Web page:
European markets fell sharply in the opening minutes of trade as the unexpected deposit levy-mandate on the Cyprus bailout package ushered in fresh eurozone concerns.

The FTSEurofirst 300 index tracking the region's blue-chip stocks dropped 0.1 percent to 1,190.5.

The UK's FTSE 100 fell 1.6 percent while Germany's DAX was down 1.7 percent. Spain's IBEX and France's CAC-40 slipped 2.9 and 2.1 percent respectively.

In Italy, the FTSE MIB slid 2.8 percent. Stoxx europe 600 banking stocks index fell 2.2 percent.

The single currency remained weak against the dollar, trading at about $1.29.

Eurozone concerns have returned to haunt investors after Cyprus' international lenders asked for an unprecedented levy on bank deposits in exchange for the bailout package. The demand has given rise to speculation that it might become a model for the future, when larger economies ask for bailout aid.

The bailout terms mandate that Cypriots with lower than 100,000 euros in their accounts will have to pay a one-off tax of 6.75 percent while those with more should pay 9.9 percent. Fears had triggered a rush to cash machines to withdraw money.

Investors are now keeping a close watch on the Cyprus parliament, which is expected to take a final call on the matter. If the lawmakers fail to reach an agreement on the matter, local banks could be shut down to avoid mass withdrawals.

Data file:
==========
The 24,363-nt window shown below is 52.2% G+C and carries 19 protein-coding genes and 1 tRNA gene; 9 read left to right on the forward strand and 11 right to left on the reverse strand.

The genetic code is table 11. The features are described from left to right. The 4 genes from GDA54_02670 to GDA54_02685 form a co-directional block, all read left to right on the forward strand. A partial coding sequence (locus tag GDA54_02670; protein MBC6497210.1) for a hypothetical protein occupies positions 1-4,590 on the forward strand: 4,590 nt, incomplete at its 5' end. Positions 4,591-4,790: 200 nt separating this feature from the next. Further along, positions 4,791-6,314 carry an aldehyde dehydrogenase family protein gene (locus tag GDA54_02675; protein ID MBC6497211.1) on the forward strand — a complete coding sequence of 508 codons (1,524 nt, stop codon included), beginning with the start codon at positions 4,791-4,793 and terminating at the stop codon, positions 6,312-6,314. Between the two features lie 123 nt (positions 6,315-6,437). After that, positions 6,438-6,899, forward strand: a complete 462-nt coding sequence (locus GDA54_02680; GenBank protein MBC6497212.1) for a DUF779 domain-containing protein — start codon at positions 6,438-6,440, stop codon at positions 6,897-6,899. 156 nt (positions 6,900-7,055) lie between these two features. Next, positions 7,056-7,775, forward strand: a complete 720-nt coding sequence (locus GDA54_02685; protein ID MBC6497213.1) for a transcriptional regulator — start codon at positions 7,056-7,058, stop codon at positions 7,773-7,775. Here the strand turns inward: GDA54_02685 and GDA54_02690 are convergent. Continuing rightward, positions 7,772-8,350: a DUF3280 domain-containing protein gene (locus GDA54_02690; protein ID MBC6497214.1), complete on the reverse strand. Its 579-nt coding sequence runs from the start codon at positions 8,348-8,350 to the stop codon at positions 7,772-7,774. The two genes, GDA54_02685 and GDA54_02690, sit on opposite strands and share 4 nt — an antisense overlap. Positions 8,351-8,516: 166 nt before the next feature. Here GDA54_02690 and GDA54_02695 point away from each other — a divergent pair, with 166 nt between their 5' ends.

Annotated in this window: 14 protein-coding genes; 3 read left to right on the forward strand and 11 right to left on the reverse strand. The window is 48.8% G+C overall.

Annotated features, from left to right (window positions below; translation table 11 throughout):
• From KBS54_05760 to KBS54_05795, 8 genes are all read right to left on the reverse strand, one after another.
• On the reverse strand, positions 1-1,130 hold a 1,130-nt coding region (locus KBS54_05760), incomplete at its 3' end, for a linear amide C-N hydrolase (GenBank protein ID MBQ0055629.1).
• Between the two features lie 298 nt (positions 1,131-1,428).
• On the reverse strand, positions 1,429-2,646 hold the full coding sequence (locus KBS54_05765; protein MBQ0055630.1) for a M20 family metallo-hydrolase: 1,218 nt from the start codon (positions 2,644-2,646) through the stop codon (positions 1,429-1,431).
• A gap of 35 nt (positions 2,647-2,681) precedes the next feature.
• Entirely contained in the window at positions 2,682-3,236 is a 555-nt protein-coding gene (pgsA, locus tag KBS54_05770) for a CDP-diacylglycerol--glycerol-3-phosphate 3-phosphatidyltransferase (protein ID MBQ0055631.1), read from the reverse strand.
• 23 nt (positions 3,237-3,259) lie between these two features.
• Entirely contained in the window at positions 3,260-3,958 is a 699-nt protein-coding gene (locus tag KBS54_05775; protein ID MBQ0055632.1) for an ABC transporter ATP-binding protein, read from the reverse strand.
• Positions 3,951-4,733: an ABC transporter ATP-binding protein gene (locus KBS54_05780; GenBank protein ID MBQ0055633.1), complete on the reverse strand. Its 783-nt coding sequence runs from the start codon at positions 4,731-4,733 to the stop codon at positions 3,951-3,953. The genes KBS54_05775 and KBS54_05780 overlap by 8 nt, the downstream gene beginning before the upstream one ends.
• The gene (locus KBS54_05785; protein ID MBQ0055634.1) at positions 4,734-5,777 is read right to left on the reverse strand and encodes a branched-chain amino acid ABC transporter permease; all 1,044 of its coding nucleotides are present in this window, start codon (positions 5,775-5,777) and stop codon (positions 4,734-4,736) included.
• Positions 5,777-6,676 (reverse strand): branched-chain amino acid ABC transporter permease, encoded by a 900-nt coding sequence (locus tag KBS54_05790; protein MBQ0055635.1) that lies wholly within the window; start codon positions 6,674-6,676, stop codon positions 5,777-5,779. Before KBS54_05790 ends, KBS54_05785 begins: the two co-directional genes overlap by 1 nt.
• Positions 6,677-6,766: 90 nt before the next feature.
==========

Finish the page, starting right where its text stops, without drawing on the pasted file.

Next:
Asian markets had ended lower earlier as the Cyprus uncertainty dampened sentiments and yen rebounded from its record low levels against its peers.

Japan's Nikkei average index ended 2.7 percent lower to 12220.6 while South Korea's KOSPI was down 0.9percent to 1968.2. Australia's S&P/ASX 200 slipped 2.05 percent to 5015.4.

China's Shanghai Composite Index was down 1.7 percent to 2240.02. Hong Kong's Hang Seng Index traded 2.1 percent lower to 22066.01 towards close.

Markets are awaiting the UK Budget this week, which analysts expect to be fiscally neutral and extend the current focus on structural deficit reduction. Across the Atlantic, the US Federal Reserve is also set to meet for a policy review this week, in which the central bank is widely expected to stick to its current monetary stand.

Japanese market sentiments weakened after the yen firmed against its peers, touching 93.45 per dollar early in the day. The euro, which has come under renewed pressure, eased as low as to ¥121.45. Exporter shares, which had recently climbed on stimulus optimism, weighed the benchmark index lower.

The Japanese parliament's approval of the pro-stimulus Haruhiko Kuroda as the next governor of the country's national bank has reinforced speculation that the government will aggressively seek monetary easing measures to boost its ailing economy. Investors are now awaiting the central bank's next policy meet, scheduled for early April.

The property sector once again came under pressure in China after official data showed that new home prices in most cities tracked by the government rose for the second straight month in February. Rising real estate prices have become a challenge for the Chinese government, which had stepped up its efforts to cool the sector this month.